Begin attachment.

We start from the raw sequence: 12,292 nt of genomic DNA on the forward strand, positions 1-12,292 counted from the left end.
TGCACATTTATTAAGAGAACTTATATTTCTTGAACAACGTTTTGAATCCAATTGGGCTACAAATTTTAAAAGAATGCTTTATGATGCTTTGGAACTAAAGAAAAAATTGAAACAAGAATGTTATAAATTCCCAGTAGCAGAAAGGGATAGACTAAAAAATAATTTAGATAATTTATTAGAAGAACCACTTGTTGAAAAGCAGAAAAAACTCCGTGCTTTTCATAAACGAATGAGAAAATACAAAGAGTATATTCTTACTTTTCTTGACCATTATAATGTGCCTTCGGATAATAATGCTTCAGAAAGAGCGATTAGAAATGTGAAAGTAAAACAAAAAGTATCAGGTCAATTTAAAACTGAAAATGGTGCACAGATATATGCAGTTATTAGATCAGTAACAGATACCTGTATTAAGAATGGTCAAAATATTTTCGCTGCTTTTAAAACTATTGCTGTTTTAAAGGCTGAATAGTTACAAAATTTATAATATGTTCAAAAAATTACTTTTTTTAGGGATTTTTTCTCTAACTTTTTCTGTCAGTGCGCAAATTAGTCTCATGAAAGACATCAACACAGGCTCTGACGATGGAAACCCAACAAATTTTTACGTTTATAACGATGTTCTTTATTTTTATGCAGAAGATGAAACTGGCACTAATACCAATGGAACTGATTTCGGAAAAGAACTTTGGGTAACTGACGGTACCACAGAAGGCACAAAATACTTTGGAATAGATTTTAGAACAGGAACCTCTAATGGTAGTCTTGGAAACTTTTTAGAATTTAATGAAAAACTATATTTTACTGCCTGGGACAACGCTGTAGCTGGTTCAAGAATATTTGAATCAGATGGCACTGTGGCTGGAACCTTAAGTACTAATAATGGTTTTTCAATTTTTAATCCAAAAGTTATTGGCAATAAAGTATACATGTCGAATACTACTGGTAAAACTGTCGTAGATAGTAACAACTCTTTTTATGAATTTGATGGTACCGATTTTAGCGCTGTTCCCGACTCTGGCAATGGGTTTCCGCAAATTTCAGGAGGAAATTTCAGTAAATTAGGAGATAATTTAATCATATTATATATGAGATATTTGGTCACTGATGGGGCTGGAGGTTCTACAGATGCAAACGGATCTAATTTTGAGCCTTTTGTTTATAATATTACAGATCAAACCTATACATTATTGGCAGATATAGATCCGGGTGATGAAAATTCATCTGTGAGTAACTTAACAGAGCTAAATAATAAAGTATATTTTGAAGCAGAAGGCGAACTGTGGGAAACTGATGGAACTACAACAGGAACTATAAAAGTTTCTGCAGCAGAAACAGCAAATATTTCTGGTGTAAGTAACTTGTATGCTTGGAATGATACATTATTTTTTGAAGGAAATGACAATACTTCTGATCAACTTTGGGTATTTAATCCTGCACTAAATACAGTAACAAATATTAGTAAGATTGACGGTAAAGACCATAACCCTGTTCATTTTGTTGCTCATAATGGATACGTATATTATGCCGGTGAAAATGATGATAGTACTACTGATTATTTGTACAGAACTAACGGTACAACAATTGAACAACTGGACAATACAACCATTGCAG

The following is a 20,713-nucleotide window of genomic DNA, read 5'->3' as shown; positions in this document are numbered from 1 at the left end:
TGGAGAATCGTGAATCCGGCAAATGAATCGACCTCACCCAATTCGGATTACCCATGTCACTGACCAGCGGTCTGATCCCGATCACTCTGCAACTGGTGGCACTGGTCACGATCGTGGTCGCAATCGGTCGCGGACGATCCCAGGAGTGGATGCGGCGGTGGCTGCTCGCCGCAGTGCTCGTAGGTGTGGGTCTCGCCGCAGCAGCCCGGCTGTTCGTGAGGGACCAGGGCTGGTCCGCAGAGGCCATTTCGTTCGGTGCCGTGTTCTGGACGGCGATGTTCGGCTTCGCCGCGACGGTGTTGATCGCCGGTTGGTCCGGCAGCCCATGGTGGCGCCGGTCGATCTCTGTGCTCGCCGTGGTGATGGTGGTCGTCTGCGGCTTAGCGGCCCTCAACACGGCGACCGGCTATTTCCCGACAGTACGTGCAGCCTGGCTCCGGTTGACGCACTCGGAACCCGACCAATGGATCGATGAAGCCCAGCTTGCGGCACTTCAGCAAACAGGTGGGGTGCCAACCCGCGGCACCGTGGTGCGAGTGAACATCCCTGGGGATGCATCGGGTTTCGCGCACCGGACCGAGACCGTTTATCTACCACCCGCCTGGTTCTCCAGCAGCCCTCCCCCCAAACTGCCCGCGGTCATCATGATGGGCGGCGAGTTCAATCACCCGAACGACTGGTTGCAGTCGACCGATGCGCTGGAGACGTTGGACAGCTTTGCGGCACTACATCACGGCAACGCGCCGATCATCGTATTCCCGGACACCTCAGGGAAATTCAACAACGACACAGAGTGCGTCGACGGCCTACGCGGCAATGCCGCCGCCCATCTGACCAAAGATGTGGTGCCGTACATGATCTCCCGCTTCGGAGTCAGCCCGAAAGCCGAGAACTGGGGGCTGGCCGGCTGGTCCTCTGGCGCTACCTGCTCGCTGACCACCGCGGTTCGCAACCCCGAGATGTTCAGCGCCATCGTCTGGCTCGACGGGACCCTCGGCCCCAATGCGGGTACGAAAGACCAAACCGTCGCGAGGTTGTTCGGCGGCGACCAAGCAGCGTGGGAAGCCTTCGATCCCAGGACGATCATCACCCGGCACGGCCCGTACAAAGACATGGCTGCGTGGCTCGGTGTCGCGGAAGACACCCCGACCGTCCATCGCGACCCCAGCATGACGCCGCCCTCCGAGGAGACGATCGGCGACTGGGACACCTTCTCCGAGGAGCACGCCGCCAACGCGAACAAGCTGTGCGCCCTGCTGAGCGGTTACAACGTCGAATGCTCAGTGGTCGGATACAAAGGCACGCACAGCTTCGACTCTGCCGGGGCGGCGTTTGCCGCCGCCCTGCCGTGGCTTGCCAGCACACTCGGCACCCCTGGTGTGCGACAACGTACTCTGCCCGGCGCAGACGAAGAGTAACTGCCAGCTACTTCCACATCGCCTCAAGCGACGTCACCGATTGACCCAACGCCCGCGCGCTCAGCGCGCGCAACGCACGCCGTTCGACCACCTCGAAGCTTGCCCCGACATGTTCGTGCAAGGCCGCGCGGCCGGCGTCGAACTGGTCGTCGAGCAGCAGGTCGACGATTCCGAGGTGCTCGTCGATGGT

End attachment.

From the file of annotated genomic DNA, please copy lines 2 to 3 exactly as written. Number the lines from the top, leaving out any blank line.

TGCACATTTATTAAGAGAACTTATATTTCTTGAACAACGTTTTGAATCCAATTGGGCTACAAATTTTAAAAGAATGCTTTATGATGCTTTGGAACTAAAGAAAAAATTGAAACAAGAATGTTATAAATTCCCAGTAGCAGAAAGGGATAGACTAAAAAATAATTTAGATAATTTATTAGAAGAACCACTTGTTGAAAAGCAGAAAAAACTCCGTGCTTTTCATAAACGAATGAGAAAATACAAAGAGTATATTCTTACTTTTCTTGACCATTATAATGTGCCTTCGGATAATAATGCTTCAGAAAGAGCGATTAGAAATGTGAAAGTAAAACAAAAAGTATCAGGTCAATTTAAAACTGAAAATGGTGCACAGATATATGCAGTTATTAGATCAGTAACAGATACCTGTATTAAGAATGGTCAAAATATTTTCGCTGCTTTTAAAACTATTGCTGTTTTAAAGGCTGAATAGTTACAAAATTTATAATATGTTCAAAAAATTACTTTTTTTAGGGATTTTTTCTCTAACTTTTTCTGTCAGTGCGCAAATTAGTCTCATGAAAGACATCAACACAGGCTCTGACGATGGAAACCCAACAAATTTTTACGTTTATAACGATGTTCTTTATTTTTATGCAGAAGATGAAACTGGCACTAATACCAATGGAACTGATTTCGGAAAAGAACTTTGGGTAACTGACGGTACCACAGAAGGCACAAAATACTTTGGAATAGATTTTAGAACAGGAACCTCTAATGGTAGTCTTGGAAACTTTTTAGAATTTAATGAAAAACTATATTTTACTGCCTGGGACAACGCTGTAGCTGGTTCAAGAATATTTGAATCAGATGGCACTGTGGCTGGAACCTTAAGTACTAATAATGGTTTTTCAATTTTTAATCCAAAAGTTATTGGCAATAAAGTATACATGTCGAATACTACTGGTAAAACTGTCGTAGATAGTAACAACTCTTTTTATGAATTTGATGGTACCGATTTTAGCGCTGTTCCCGACTCTGGCAATGGGTTTCCGCAAATTTCAGGAGGAAATTTCAGTAAATTAGGAGATAATTTAATCATATTATATATGAGATATTTGGTCACTGATGGGGCTGGAGGTTCTACAGATGCAAACGGATCTAATTTTGAGCCTTTTGTTTATAATATTACAGATCAAACCTATACATTATTGGCAGATATAGATCCGGGTGATGAAAATTCATCTGTGAGTAACTTAACAGAGCTAAATAATAAAGTATATTTTGAAGCAGAAGGCGAACTGTGGGAAACTGATGGAACTACAACAGGAACTATAAAAGTTTCTGCAGCAGAAACAGCAAATATTTCTGGTGTAAGTAACTTGTATGCTTGGAATGATACATTATTTTTTGAAGGAAATGACAATACTTCTGATCAACTTTGGGTATTTAATCCTGCACTAAATACAGTAACAAATATTAGTAAGATTGACGGTAAAGACCATAACCCTGTTCATTTTGTTGCTCATAATGGATACGTATATTATGCCGGTGAAAATGATGATAGTACTACTGATTATTTGTACAGAACTAACGGTACAACAATTGAACAACTGGACAATACAACCATTGCAG

The following is a 20,713-nucleotide window of genomic DNA, read 5'->3' as shown; positions in this document are numbered from 1 at the left end: